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K-Map Redundant and Don’t Care

Table of Contents


In Simplification using K-Map we used minterms or Maxterms to group 1’s or 0’s respectively to form pair, quad or octets. There may be situations where all the 1’s which are part of one group are overlapped by other groups or certain input conditions may not be contributing in getting the minterms or maxterms of the output functions. In the following discussions, we will see how to account for such conditions.

Redundant Groups

A redundant group is one whose all the 1’s have been used or ovelapped by other groups. We can always  eliminate such group. Let us take an example and understand how redundant group can be dropped thus not part of solution.

Example: Simplify the SOP equation given by F(ABC) = ∑(2,3,5,7).


There are three possible pairs in the K-Map for the function F(ABC) = ∑(2,3,5,7). Pairs are named Gp-1, Gp-2, Gp-3 in figure(a). Note that both the 1’s of Gp-1 (in blue) are used by other pairs (Gp-2 and Gp-3), upper 1 used by Gp-2 pair and lower ‘1’ used by Gp-3. So we can neglect Gp-1.

The  K-Map of figure-(b) shows only two pairs actually required to be formed. Upper pair reduces to A’B and lower pair gives AC.

The solution thus is:

F(ABC) =   A’B + AC

Example-2: Simplify the Boolean function given by F(ABCD) =   (1,5,6,7,11,12,13,15)


Again clearly seen that there are five possible groups, four pairs (in blue) and one quad (in Red). As all the 1’s of the Quad are consumed by the four pairs, hence we can drop the quad . This lead to the new K-Map as seen in figure-(b) that consist of only four pairs. Each pair reduces to A’C’D, A’BC, ACD, ABC’ respectively AND hence the solution to the given function is :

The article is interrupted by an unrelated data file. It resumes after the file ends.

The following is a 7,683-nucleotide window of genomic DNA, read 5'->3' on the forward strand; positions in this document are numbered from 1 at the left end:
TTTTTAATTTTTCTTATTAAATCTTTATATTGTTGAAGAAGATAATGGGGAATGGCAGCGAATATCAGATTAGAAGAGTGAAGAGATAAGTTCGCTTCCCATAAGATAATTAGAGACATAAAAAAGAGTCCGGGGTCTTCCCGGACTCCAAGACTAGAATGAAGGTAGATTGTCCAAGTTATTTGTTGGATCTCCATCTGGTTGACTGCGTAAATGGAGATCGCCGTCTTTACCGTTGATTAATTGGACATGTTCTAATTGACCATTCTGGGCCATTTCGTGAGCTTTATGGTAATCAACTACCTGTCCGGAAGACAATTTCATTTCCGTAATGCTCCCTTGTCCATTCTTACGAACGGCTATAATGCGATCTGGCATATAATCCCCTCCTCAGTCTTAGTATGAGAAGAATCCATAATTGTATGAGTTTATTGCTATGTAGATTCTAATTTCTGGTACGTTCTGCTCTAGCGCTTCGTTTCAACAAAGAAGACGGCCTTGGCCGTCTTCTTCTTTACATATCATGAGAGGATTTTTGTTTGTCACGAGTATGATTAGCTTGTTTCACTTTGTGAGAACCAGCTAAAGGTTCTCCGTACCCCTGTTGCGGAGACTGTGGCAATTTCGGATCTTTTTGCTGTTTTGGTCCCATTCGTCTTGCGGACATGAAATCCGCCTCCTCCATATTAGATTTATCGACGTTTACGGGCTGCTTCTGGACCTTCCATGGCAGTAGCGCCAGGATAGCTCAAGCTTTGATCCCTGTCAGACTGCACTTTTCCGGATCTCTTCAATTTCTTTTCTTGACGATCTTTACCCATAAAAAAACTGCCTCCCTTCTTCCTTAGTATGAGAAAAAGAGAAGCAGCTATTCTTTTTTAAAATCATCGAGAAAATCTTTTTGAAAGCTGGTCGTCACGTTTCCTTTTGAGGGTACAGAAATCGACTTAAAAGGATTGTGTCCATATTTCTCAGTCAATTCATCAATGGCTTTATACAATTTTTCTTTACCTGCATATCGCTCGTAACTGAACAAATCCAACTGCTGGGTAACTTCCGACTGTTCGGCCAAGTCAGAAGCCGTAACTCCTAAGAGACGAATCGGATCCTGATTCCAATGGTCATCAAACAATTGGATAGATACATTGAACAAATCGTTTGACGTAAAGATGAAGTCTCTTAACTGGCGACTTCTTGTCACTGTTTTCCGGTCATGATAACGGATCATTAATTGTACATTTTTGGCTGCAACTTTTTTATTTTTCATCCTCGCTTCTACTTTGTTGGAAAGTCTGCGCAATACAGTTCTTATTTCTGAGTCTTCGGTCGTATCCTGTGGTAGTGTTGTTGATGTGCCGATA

F(ABCD) = A’C’D   +   A’BC   + ACD   + ABC’

The logic circuit which implement above solution requires 04 inverters, 04 AND gate, and 01 OR gate.



Don’t Care Conditions

A don’t care is one whose presence or absence in the equation does not matter, however if, properly used then it may lead to even better solution. A don’t care term can be treated as to be a ‘0’ or ‘1’ as per our convenience if it leads a better solution. It is marked as ‘X’ in the K-Map. Following example clarifies the use of don’t care conditions:

Example: Simplify the Boolean function F(ABC) =∑m(3,5,6,7) + ∑d(0,2)

The question contains SOP term and sum od don’t care terms. The don’t care terms are marked as X in the K-Map. It is up to us to assign a ‘0’ or a ‘1’ value to this X (don’t care). The designer has assign a value ‘1’ if it helps in better solution else he may assign it as ‘0’.


In the K-Map in this figure the don’t care at position ‘0’ is assigned a ‘0’ and the X at position ‘2’ in the map is assumed as ‘1’ since this contributes in forming a quad.

The solution thus is F= B + AC

Practice Problems

  1. Simplify the following 3-variable SOP equations
  2. F(ABC) =∑m(1,3,7) + ∑d(0,2,5,6)
  3. F(ABC) =∑m(0, 2,3,4,7) + ∑d(1, 6)
  4. F(ABC) =∑m(3,6,7) + ∑d(0,2,5)

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